One month later, they transferred him to Elisabethville, the Katangese capital. There, with two of his loyal companions, he was executed by the Katangese troops under the supervision of Belgian officers. His body was then dug up and dissolved in sulfuric acid. Just to prevent people from paying worship to him. The Congo was in distress, and Patrice Emery Lumumba, the democratically elected Prime Minister, was no longer alive. Shortly after, Franco Luambo Makiadi and The OK Jazz composed “Liwa Ya Emery” – “the death of Emery”.

In a political testament, Lumumba wrote a last letter to his wife before he was executed:

“My dear partner,

I write these words to you without knowing if they will reach you, or when they will reach you and if I’ll still be alive when you read them. In the course of my struggle for the independence of my country, I have never doubted for a single moment our victory in the sacred cause to which my companions and I have dedicated our entire lives to. But what we wanted for our country – its right to an honorable life, to moral dignity, to unrestricted independence –, was never what the Belgian colonialists and its Western allies wanted, who received direct, indirect, deliberate and non-deliberate support among senior United Nations officials – the very organization in which we placed our full confidence in, when we called on it for assistance.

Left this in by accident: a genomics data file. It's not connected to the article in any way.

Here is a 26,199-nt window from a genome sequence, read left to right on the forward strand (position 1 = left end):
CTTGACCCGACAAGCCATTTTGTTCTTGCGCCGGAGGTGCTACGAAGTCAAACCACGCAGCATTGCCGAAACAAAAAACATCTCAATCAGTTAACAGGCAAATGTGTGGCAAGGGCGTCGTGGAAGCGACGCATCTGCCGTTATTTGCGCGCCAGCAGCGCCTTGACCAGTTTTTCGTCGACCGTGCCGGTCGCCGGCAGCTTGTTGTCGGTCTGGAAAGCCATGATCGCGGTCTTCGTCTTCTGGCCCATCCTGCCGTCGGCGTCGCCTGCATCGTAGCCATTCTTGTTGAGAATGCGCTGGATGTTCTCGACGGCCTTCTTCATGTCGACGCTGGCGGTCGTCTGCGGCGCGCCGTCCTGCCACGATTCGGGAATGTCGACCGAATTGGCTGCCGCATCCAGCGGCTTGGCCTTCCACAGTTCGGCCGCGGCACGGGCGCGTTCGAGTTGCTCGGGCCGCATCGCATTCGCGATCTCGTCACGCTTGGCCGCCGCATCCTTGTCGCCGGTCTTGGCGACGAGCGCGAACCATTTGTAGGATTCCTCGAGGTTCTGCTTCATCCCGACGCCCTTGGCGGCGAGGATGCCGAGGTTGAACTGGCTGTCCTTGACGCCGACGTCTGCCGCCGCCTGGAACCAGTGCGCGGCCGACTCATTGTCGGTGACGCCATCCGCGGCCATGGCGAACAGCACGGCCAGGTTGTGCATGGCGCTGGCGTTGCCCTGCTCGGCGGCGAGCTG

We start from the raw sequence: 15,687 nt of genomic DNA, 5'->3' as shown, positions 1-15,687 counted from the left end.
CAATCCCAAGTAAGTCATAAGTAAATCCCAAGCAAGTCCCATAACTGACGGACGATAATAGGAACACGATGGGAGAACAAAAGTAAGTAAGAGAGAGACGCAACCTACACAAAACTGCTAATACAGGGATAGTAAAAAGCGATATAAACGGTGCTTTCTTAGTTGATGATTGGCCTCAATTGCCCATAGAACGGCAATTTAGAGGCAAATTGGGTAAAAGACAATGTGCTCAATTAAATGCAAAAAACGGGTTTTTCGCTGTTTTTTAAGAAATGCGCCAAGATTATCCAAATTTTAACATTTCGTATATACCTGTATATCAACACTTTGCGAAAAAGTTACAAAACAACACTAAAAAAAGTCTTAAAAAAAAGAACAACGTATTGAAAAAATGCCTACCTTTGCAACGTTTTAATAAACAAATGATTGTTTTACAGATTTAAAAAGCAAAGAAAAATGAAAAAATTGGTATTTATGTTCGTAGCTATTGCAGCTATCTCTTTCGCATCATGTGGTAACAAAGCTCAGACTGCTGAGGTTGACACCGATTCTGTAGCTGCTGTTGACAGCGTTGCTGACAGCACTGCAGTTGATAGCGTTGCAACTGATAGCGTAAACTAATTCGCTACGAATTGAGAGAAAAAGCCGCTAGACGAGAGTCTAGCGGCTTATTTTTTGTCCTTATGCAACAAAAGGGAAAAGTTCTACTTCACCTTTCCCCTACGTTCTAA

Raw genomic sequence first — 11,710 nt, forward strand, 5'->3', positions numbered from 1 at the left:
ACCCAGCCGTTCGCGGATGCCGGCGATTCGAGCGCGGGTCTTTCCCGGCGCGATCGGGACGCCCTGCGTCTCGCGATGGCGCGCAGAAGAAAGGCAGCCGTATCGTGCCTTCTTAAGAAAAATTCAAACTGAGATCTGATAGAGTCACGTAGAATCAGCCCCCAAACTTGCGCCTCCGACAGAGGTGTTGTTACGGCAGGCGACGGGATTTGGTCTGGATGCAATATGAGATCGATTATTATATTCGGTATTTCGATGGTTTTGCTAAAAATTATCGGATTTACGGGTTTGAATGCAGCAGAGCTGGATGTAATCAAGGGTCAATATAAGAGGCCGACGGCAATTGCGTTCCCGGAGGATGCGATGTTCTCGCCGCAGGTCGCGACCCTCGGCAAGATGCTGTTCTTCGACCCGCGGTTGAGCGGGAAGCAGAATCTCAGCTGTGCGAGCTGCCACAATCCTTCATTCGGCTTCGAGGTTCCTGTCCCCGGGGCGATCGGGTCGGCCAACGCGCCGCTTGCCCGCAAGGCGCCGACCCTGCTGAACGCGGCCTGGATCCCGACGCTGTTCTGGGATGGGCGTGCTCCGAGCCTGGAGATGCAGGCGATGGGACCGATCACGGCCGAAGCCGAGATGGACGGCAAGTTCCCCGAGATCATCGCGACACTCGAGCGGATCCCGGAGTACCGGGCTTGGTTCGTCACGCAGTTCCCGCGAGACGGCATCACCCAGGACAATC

They have corrupted some of our compatriots, they have contributed to distorting the truth and to defiling our independence.

What else can I say? That whether dead, alive, free or in prison on the orders of the colonialists, it is not me as a person that counts. But it’s rather the Congo, it’s our poor people whose independence has been shaped into a cage which we are looked at from the outside – sometimes with a benevolent compassion, sometimes with joy and pleasure. But my faith will remain unshakable.

One day, history will have its word – but it won’t be the history they teach in Brussels, Washington, Paris or the United Nations, but rather the history that we will teach in countries freed from colonialism and its puppets. Africa will write its own history and, north and south of the Sahara it will turn into a history of glory and dignity. Don’t cry for me, my partner. I know that my country, which has suffered so much, will find a way to defend its independence and its freedom.

Long live the Congo! Long live Africa!

Patrice Lumumba